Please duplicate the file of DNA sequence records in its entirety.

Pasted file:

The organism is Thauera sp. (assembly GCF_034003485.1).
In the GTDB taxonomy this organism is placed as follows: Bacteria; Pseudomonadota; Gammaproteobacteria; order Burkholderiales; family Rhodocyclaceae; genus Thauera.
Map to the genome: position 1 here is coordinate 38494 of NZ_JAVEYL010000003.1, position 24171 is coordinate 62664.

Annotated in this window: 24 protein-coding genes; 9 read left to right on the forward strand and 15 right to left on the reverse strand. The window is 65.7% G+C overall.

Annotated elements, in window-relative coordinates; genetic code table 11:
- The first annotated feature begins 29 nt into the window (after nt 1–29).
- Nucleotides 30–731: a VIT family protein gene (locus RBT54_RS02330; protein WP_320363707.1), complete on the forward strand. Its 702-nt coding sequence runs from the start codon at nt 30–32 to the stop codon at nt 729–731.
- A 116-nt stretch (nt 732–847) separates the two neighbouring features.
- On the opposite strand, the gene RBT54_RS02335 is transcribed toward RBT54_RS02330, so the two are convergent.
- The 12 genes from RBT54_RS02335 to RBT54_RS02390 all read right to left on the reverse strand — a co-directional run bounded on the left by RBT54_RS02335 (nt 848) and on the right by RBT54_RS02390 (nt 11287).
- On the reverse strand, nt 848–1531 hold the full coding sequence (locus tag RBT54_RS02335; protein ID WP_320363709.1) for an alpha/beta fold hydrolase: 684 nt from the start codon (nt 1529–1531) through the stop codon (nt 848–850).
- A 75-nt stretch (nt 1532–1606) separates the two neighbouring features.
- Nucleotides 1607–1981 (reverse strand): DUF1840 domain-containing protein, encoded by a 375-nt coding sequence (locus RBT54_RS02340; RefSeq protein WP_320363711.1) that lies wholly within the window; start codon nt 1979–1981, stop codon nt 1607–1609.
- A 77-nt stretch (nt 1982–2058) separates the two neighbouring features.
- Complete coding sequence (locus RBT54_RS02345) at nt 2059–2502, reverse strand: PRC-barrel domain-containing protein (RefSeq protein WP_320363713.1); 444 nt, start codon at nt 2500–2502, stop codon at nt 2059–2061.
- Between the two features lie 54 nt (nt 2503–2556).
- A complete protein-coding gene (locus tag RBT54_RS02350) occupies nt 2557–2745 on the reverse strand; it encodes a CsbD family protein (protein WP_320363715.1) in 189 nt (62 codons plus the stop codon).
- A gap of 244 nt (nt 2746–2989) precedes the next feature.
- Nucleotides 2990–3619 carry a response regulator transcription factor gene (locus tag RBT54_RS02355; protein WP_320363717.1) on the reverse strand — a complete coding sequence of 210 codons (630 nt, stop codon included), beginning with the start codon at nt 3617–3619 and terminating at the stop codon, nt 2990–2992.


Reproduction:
The organism is Thauera sp. (assembly GCF_034003485.1).
In the GTDB taxonomy this organism is placed as follows: Bacteria; Pseudomonadota; Gammaproteobacteria; order Burkholderiales; family Rhodocyclaceae; genus Thauera.
Map to the genome: position 1 here is coordinate 38494 of NZ_JAVEYL010000003.1, position 24171 is coordinate 62664.

Annotated in this window: 24 protein-coding genes; 9 read left to right on the forward strand and 15 right to left on the reverse strand. The window is 65.7% G+C overall.

Annotated elements, in window-relative coordinates; genetic code table 11:
- The first annotated feature begins 29 nt into the window (after nt 1–29).
- Nucleotides 30–731: a VIT family protein gene (locus RBT54_RS02330; protein WP_320363707.1), complete on the forward strand. Its 702-nt coding sequence runs from the start codon at nt 30–32 to the stop codon at nt 729–731.
- A 116-nt stretch (nt 732–847) separates the two neighbouring features.
- On the opposite strand, the gene RBT54_RS02335 is transcribed toward RBT54_RS02330, so the two are convergent.
- The 12 genes from RBT54_RS02335 to RBT54_RS02390 all read right to left on the reverse strand — a co-directional run bounded on the left by RBT54_RS02335 (nt 848) and on the right by RBT54_RS02390 (nt 11287).
- On the reverse strand, nt 848–1531 hold the full coding sequence (locus tag RBT54_RS02335; protein ID WP_320363709.1) for an alpha/beta fold hydrolase: 684 nt from the start codon (nt 1529–1531) through the stop codon (nt 848–850).
- A 75-nt stretch (nt 1532–1606) separates the two neighbouring features.
- Nucleotides 1607–1981 (reverse strand): DUF1840 domain-containing protein, encoded by a 375-nt coding sequence (locus RBT54_RS02340; RefSeq protein WP_320363711.1) that lies wholly within the window; start codon nt 1979–1981, stop codon nt 1607–1609.
- A 77-nt stretch (nt 1982–2058) separates the two neighbouring features.
- Complete coding sequence (locus RBT54_RS02345) at nt 2059–2502, reverse strand: PRC-barrel domain-containing protein (RefSeq protein WP_320363713.1); 444 nt, start codon at nt 2500–2502, stop codon at nt 2059–2061.
- Between the two features lie 54 nt (nt 2503–2556).
- A complete protein-coding gene (locus tag RBT54_RS02350) occupies nt 2557–2745 on the reverse strand; it encodes a CsbD family protein (protein WP_320363715.1) in 189 nt (62 codons plus the stop codon).
- A gap of 244 nt (nt 2746–2989) precedes the next feature.
- Nucleotides 2990–3619 carry a response regulator transcription factor gene (locus tag RBT54_RS02355; protein WP_320363717.1) on the reverse strand — a complete coding sequence of 210 codons (630 nt, stop codon included), beginning with the start codon at nt 3617–3619 and terminating at the stop codon, nt 2990–2992.